Education and Training Monitor 2015: Investment in education and in teachers is fundamental


On 12 November 2015, the European Commission has published the Education and Training Monitor 2015. The Monitor assesses progress of Member States towards the achievement of Education and Training 2020 (ET2020) targets. It comes along with 28 in-depth country reports which complement the global EU-analysis with country-specific information on policy developments and the latest reforms. The Monitor is one of the main sources which will feed into the European Commission’s analysis of challenges in the 2016 European Semester on education and training. By keeping tracks of progress towards the achievement of ET2020 targets, the Monitor contributes to the overall Europe 2020 strategy with its two headline targets on education.

This year, the Monitor has identified two areas of priority within the field of education and training: investment in education and inclusion through education. It also identifies policy actions needed to improve inclusiveness, relevance and quality of education in Europe. The Monitor highlights that despite the large consensus on the need to foster investments in education; yet, the vast majority of Member States have decreased its investment.  According to the data reported, in the last years, Member States that have experienced a budget cut are: the Netherlands, Finland, Portugal, Italy, Spain, Ireland and the United Kingdom.

Currently, underachievement of basic skills in one of the greatest challenge, as it is still mostly linked to the socio-economic background of students. No EU Member State has managed to bring underachievement of basic skills of 15-years-olds with low socio-economic background below the rate of 15%. Alike, the rate of early school leavers stands at 11.1% in the EU. Just like the formers, the tertiary education attainment rate shows a strong link with the students’ background. It now stands at 37.9%, but the population of graduates still reflects the parental condition.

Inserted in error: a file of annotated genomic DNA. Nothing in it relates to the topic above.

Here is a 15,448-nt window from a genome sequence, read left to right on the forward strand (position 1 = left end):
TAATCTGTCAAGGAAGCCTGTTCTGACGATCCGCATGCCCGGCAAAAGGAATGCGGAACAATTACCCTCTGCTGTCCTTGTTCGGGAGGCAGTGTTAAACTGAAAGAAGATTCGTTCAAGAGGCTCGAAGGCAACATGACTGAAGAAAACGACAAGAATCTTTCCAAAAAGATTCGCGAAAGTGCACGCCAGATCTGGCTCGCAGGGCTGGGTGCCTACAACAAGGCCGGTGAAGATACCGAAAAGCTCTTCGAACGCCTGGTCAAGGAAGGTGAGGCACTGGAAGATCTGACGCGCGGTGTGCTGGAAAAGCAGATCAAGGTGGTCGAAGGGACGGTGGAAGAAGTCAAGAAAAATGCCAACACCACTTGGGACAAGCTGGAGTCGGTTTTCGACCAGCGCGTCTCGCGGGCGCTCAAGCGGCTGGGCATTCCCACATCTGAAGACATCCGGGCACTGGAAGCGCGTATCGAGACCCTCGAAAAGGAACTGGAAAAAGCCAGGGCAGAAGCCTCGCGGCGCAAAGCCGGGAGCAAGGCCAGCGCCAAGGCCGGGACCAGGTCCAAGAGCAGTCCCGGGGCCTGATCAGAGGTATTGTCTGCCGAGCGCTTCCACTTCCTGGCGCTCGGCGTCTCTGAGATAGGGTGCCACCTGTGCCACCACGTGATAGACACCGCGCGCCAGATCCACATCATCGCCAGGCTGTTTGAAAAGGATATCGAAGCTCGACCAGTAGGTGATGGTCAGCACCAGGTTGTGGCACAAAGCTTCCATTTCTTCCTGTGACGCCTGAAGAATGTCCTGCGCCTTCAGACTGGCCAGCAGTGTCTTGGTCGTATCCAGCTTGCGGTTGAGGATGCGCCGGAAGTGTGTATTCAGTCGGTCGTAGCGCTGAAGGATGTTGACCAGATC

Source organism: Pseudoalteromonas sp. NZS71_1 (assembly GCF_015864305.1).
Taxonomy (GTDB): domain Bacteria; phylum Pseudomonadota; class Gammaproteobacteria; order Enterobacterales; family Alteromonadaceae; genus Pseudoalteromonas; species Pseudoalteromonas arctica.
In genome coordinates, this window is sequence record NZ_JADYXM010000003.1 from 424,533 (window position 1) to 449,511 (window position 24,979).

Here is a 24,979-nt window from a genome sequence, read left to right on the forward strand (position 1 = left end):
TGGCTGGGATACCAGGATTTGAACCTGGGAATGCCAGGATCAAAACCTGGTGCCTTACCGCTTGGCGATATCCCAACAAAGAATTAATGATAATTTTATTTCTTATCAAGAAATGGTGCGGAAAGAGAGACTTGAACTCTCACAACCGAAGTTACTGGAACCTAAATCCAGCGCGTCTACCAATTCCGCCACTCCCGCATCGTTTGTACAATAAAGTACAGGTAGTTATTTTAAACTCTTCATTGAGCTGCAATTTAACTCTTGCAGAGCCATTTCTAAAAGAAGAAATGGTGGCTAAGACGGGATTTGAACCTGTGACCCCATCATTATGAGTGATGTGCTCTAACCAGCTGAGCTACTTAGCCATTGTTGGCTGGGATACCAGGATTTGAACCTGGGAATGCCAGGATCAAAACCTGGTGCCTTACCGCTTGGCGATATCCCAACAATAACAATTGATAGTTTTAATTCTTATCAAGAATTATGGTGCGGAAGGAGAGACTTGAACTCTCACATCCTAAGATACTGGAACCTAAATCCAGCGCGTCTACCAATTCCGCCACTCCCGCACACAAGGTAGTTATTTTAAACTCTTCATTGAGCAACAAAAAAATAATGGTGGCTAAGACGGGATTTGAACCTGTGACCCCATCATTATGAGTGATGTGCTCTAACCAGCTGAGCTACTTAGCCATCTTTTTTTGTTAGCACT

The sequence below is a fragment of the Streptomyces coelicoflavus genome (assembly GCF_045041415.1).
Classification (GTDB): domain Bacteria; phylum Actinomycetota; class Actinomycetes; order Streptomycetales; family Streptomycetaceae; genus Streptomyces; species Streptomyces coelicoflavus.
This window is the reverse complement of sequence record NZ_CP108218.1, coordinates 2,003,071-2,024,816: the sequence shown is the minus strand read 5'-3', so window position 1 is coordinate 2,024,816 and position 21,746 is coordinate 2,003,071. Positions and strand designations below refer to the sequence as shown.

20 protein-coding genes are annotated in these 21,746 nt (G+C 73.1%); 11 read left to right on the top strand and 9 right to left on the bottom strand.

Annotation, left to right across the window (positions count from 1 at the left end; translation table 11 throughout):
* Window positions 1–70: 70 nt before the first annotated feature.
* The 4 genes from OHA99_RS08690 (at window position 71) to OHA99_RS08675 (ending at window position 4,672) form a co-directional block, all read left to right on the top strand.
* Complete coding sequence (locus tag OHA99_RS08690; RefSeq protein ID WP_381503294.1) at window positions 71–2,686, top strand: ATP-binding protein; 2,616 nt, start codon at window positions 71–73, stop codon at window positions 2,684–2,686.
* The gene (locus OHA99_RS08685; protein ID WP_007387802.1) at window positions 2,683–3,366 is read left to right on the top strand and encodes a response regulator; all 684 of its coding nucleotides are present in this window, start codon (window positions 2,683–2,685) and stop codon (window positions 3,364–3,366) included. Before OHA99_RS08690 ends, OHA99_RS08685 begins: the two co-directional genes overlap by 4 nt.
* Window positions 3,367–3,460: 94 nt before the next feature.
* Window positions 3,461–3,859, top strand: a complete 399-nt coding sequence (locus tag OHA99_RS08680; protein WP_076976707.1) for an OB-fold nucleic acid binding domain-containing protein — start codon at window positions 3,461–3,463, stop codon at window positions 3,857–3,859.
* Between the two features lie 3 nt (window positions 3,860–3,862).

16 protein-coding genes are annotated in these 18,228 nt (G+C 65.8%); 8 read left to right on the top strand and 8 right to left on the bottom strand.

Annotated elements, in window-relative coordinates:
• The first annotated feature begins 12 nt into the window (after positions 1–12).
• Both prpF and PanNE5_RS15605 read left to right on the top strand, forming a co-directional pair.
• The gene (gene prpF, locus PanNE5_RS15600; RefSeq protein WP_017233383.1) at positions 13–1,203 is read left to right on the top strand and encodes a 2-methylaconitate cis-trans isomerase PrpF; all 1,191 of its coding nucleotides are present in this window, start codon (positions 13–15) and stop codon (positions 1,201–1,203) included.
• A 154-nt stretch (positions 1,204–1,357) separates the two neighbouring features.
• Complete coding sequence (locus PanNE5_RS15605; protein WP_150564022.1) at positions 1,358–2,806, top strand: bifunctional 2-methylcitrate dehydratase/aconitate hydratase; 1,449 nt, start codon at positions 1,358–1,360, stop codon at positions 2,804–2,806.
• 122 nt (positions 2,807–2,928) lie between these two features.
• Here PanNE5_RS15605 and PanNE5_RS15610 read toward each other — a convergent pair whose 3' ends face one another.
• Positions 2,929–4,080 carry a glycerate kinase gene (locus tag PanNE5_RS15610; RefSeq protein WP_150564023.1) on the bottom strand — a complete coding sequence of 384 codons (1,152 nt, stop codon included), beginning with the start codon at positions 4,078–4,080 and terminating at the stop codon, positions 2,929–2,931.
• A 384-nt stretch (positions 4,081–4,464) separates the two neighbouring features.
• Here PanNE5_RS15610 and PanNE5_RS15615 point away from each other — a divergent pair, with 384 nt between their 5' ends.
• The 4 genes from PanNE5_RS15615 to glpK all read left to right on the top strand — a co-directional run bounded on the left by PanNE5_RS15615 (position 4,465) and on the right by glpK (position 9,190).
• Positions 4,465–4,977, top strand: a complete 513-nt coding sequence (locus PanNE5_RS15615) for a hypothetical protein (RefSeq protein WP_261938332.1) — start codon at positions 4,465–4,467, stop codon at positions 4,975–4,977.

According to the Monitor, the role of teachers and educators is central to improve inclusiveness, quality and relevance of education. Initial teacher training and their continuous professional development (CPD) are crucial for quality and inclusive education. The Monitor clearly states that induction, initial training and continuous professional development should be incentivised by governments and that offers of training for teachers have to be barrier-free.

Martin Rømer, ETUCE European Director, commented: ‘We welcome that the European Commission finally recognises what we, in ETUCE, have been advocating for a long time now: professional development of teachers is central for quality education. However, the current situation uncovers a big contradiction: the reduction of investment in education has been deteriorating and not improving, teachers’ working conditions and their professional development. Teachers bear a big responsibility for the educational outcomes of their students and it is unacceptable that today teachers undertake professional development courses on own cost and outside working time.’

Commenting on the wish expressed in the Monitor by the European Commissioner for Education and Training Tibor Navracsisc to exploit the opportunity of the European Fund for Strategic Investment to attract private capital into education to secure investments, ETUCE recalls that education is a fundamental human right and a public good and as such it must remain the principal responsibility of governments to adequately finance education systems. Member States should be encouraged instead to take all the measures to ensure that they have sufficient revenue to fund education. This includes by fighting tax heavens, combating corporate tax evasions, and implementing financial transaction taxes. Teacher unions in Europe and worldwide will stand to defend public quality education for all and to warn of the severe risks in terms of educational access, equity and quality if governments turn on, or partner with, private actors to deliver education.